Monday Roundup: Tar Sands and Coal

Eastern Livestock owner will go to jail for bad checks • Obama Administration hates coal, but likes tar sands • State owned industries in North Dakota aren't so bad

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The owner of Eastern Livestock Company, the company that sent bad checks to about 170 Kentucky cattle raisers last year, has pled guilty to 172 acts of theft and will be sent to the big house for 10 years, Katie Micik at DTN reports

Thomas Gibson will do the time. Three other Eastern executives also pled guilty and will pay restitution.

Those are just the Kentucky cases. When Eastern went under, it affected ranchers in 30 states who held $130 million in bad checks from the company. The company is in bankruptcy and there is no indication if any of the ranchers will receive any of the money owed to them. 

• Elizabeth McGowan at InsideClimate News notes the contradictory messages coming out of the White House concerning climate change: Coal is bad; tar sands are good. She writes:  

President Obama avoided any climate-related language when he stood in Cushing, Okla., on March 22 to encourage construction of the southern leg of the fiercely debated Keystone XL oil pipeline. Then, just five days later—when Obama was attending a nuclear security summit in South Korea—the Environmental Protection Agency modestly rolled out its first-ever carbon pollution standard for future power plants.

How, puzzled critics asked, could the Obama administration endorse a tar sands pipeline project that’s been labeled the “fuse to the biggest carbon bomb on the planet” while simultaneously laying the groundwork for kicking coal to the curb as an electricity generator?

The short answer is that he has one eye on the polls and the other on his long-term energy goals.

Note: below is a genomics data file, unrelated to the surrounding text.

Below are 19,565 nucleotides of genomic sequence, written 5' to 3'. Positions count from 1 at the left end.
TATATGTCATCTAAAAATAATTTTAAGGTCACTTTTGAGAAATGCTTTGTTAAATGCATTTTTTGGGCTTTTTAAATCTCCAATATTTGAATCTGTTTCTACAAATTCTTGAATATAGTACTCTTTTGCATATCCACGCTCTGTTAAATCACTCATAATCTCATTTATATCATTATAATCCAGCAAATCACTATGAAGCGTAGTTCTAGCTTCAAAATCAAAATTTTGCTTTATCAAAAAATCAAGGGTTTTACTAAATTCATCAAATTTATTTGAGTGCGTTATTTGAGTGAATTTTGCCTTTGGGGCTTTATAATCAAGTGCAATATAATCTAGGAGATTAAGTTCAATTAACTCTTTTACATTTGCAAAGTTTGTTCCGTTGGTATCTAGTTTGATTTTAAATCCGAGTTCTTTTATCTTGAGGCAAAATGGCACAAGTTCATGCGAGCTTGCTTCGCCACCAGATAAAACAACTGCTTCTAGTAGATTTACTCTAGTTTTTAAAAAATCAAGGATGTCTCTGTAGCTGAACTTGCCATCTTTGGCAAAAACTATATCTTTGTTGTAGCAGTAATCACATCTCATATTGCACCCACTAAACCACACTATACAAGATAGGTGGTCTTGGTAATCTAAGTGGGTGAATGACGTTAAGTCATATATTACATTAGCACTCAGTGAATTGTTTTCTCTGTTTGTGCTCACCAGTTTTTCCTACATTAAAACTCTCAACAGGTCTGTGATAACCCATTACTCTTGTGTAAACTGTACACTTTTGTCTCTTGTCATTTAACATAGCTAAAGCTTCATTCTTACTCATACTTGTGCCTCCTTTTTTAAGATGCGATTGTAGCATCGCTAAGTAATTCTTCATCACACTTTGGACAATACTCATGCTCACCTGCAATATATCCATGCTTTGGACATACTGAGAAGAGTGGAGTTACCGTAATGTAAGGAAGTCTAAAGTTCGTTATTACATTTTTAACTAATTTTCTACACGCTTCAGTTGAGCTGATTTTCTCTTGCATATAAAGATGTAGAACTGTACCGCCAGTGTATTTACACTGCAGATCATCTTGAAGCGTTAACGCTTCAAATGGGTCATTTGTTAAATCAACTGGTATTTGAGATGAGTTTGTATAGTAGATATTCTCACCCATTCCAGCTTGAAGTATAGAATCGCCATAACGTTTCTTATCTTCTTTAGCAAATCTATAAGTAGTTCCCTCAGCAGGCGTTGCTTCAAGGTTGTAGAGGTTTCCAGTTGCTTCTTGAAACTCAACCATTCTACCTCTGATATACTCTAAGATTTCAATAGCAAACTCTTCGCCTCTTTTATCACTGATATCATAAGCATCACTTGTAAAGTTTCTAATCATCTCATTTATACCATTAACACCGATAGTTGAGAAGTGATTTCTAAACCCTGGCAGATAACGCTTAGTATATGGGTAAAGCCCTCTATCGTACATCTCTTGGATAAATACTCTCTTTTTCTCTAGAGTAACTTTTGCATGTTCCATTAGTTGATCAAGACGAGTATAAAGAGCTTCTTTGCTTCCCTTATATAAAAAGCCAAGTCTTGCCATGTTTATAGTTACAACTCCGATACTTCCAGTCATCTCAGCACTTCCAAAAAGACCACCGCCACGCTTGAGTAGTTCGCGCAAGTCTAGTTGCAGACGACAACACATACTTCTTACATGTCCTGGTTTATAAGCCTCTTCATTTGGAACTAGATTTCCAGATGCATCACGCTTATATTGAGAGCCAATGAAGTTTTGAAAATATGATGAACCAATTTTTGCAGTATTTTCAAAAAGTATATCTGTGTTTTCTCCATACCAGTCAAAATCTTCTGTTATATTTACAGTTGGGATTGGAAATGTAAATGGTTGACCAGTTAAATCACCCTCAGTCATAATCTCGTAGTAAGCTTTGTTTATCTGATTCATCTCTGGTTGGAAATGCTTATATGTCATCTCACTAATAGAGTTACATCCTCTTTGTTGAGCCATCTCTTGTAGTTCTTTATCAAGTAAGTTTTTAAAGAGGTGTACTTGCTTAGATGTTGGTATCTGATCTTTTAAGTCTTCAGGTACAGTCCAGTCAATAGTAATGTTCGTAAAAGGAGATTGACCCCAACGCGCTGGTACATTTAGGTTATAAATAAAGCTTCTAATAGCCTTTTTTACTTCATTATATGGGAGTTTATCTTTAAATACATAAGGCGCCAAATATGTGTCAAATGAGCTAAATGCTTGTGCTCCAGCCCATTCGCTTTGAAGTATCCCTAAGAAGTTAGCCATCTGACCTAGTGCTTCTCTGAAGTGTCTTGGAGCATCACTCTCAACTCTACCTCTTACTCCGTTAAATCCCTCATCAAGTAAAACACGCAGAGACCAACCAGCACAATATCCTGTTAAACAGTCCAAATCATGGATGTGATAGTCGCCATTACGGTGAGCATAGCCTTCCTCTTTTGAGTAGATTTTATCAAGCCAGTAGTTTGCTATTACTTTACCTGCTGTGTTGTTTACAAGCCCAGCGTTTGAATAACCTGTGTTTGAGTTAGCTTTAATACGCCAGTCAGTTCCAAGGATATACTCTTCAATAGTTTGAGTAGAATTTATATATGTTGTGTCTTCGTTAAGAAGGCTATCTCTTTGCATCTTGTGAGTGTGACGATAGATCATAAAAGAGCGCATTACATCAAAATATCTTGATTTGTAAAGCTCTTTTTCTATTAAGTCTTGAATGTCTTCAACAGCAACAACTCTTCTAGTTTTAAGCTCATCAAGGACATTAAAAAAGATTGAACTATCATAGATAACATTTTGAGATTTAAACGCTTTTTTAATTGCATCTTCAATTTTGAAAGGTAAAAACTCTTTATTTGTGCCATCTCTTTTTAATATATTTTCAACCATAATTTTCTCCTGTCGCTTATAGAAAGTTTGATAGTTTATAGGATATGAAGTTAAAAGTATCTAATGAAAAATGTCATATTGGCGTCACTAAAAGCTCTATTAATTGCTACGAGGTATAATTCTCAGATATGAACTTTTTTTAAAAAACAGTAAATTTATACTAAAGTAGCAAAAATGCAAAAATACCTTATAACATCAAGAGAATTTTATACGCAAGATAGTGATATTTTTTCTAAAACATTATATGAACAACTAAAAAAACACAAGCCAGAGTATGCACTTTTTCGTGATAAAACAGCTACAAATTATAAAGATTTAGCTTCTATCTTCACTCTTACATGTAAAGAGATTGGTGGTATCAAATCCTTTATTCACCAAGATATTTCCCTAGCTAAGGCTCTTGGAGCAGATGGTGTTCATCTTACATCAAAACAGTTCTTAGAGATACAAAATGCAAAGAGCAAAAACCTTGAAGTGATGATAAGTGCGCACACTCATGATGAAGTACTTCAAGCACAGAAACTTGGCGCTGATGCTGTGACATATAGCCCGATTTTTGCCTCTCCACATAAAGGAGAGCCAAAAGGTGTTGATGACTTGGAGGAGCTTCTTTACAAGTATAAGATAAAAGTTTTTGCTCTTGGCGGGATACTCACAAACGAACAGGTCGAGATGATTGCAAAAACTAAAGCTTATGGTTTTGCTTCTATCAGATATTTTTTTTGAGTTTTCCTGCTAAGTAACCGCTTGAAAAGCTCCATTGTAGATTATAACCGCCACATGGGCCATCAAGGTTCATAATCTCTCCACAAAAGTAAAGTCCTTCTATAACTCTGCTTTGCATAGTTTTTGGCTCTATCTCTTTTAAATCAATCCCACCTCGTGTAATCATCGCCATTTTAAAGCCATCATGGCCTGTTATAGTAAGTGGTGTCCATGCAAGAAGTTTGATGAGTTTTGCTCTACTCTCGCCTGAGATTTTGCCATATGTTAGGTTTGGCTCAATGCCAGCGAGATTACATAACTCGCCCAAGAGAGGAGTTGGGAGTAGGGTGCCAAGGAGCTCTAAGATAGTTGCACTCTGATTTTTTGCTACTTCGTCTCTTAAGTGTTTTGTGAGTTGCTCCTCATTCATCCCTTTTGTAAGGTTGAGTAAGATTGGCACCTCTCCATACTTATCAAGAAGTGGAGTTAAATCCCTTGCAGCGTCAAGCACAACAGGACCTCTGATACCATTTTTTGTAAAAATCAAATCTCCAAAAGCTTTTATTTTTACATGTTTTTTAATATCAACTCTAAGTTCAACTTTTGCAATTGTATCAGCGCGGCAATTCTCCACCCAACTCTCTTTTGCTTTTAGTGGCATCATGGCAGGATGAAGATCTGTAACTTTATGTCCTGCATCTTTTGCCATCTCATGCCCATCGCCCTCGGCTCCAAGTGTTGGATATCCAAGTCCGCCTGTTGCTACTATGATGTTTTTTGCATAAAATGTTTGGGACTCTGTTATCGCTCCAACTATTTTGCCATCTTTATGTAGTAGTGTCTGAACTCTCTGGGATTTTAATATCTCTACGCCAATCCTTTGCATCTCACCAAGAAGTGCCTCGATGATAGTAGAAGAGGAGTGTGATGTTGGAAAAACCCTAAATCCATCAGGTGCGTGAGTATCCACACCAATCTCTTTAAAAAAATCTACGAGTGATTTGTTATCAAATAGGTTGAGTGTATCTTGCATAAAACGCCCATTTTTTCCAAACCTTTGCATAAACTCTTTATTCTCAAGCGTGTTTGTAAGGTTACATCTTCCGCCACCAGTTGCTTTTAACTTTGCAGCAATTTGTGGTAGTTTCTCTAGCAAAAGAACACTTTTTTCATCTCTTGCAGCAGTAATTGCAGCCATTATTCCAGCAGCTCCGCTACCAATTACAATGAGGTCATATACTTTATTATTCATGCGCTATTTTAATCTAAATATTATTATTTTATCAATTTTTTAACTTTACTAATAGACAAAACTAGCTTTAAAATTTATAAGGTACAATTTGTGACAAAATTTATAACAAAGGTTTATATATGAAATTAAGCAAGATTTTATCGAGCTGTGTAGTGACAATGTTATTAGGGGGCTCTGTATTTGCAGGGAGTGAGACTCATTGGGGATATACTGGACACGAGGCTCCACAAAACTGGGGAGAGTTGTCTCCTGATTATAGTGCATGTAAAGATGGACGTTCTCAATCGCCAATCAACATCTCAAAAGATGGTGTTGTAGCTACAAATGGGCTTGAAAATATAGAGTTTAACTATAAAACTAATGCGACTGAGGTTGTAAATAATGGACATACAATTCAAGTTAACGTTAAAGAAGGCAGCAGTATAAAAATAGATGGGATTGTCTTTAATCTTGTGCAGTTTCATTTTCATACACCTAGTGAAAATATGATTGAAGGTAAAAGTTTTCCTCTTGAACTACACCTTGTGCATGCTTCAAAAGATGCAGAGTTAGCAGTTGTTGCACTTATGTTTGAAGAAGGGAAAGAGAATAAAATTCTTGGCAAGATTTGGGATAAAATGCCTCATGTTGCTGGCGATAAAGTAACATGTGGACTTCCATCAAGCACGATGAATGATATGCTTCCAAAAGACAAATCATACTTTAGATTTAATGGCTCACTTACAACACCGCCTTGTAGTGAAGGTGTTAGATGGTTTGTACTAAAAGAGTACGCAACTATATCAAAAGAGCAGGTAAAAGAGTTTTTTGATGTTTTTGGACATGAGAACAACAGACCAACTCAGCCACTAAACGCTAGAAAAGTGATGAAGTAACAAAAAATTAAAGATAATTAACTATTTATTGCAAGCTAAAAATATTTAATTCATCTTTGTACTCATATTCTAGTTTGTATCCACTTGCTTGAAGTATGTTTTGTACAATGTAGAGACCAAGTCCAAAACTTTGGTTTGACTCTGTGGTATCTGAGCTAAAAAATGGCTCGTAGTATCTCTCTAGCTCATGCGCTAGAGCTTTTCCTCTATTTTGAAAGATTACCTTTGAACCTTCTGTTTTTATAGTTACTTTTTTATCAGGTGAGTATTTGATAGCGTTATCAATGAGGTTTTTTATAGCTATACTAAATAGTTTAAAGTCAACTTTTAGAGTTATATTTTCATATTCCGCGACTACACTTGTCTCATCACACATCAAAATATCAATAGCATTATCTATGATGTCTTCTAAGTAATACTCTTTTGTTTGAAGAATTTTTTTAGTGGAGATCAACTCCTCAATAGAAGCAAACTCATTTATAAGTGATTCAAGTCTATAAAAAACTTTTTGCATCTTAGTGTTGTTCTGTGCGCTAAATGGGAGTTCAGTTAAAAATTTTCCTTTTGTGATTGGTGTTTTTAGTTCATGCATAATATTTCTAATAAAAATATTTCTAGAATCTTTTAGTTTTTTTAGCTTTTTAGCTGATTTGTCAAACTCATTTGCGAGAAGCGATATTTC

• Rangers are using animal DNA to catch poachers in the West. And a dog that can sniff out a hidden weapon.  

Slate tells how, with the help of the U.S. government, Japanese taste buds turned from rice to wheat. 

• A coalition of 164 livestock and consumer groups has written a letter to Congress asking that antitrust provisions be a “top priority as Congress crafts agricultural competition legislation and the next Farm Bill.” 

The letter traces the recent history of the Obama Administration’s interest in antitrust in the ag business — and then failure to follow through on two years of hearings, testimony and investigation. The letter ends:

In conclusion, farmers, ranchers, and consumers across the country are asking for legislative reforms to ensure fair markets and a competitive share for family farmers and ranchers of the more than $1.2 trillion dollars that U.S. consumers spend for food annually. Market reforms remain a key ingredient for rural revitalization and meaningful consumer choice. The reforms summarized above are key to achieving the goals of promoting an economically healthy and diverse agricultural production sector and providing consumers with healthy, affordable food. 

• Gretchen Dykstra recalls how North Dakota prospered with a state-owned bank and a state-owned grain elevator and mill. She writes

Although some in North Dakota may be uneasy about the socialist roots of these institutions, today the bank is profitable and respected, providing economic leadership to the state and value to the people; the mill and its flour is a source of pride statewide. The people of North Dakota have long since put aside their anger and fear, and pragmatic government officials just keep doing what’s right for the people, socialist or not. 

• The only veterinarian in Rio Grande City, Texas, can’t retire because there’s nobody else to take care of his patients. Susannah Jacob writes about why there’s a shortage of rural vets: 

These days, many veterinary students have grown up in urban or suburban neighborhoods. Their relationship to animals is rooted in the afternoons they volunteered in animal shelters rather than working with cattle, and most plan to practice in cities. Plus, the attraction in metropolitan areas of a predictable schedule, the opportunity to make more money and the appeal of big-city life are draws for those without ties to rural areas.

Dr. Dan Posey, director of special programs at Texas A&M’s veterinary school, said its admissions policy seeks out students with varied backgrounds and values applicants who convey the importance of their background to their career goals. He warns against looking for speedy solutions to the rural veterinarian shortage.

“I wish you could get to the root of it; that would be helpful,” he said, “but there’s so much personal reason why people choose what they do.”

 

 

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